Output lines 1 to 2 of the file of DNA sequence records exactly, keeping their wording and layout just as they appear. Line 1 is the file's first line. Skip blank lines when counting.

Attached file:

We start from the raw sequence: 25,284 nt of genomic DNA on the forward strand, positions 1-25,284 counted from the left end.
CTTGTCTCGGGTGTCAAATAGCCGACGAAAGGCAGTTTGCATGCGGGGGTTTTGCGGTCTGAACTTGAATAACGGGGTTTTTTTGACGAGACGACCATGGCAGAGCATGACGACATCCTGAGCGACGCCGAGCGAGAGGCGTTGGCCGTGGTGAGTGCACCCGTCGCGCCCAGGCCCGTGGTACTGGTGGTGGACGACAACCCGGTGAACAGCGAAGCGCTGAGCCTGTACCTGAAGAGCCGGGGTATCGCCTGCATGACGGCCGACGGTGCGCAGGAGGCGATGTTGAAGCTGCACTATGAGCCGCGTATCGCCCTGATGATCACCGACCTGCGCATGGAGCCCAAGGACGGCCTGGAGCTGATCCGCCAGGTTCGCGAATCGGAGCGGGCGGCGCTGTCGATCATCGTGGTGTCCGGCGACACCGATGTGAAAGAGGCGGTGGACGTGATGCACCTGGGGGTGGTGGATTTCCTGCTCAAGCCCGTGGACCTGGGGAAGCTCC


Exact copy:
We start from the raw sequence: 25,284 nt of genomic DNA on the forward strand, positions 1-25,284 counted from the left end.
CTTGTCTCGGGTGTCAAATAGCCGACGAAAGGCAGTTTGCATGCGGGGGTTTTGCGGTCTGAACTTGAATAACGGGGTTTTTTTGACGAGACGACCATGGCAGAGCATGACGACATCCTGAGCGACGCCGAGCGAGAGGCGTTGGCCGTGGTGAGTGCACCCGTCGCGCCCAGGCCCGTGGTACTGGTGGTGGACGACAACCCGGTGAACAGCGAAGCGCTGAGCCTGTACCTGAAGAGCCGGGGTATCGCCTGCATGACGGCCGACGGTGCGCAGGAGGCGATGTTGAAGCTGCACTATGAGCCGCGTATCGCCCTGATGATCACCGACCTGCGCATGGAGCCCAAGGACGGCCTGGAGCTGATCCGCCAGGTTCGCGAATCGGAGCGGGCGGCGCTGTCGATCATCGTGGTGTCCGGCGACACCGATGTGAAAGAGGCGGTGGACGTGATGCACCTGGGGGTGGTGGATTTCCTGCTCAAGCCCGTGGACCTGGGGAAGCTCC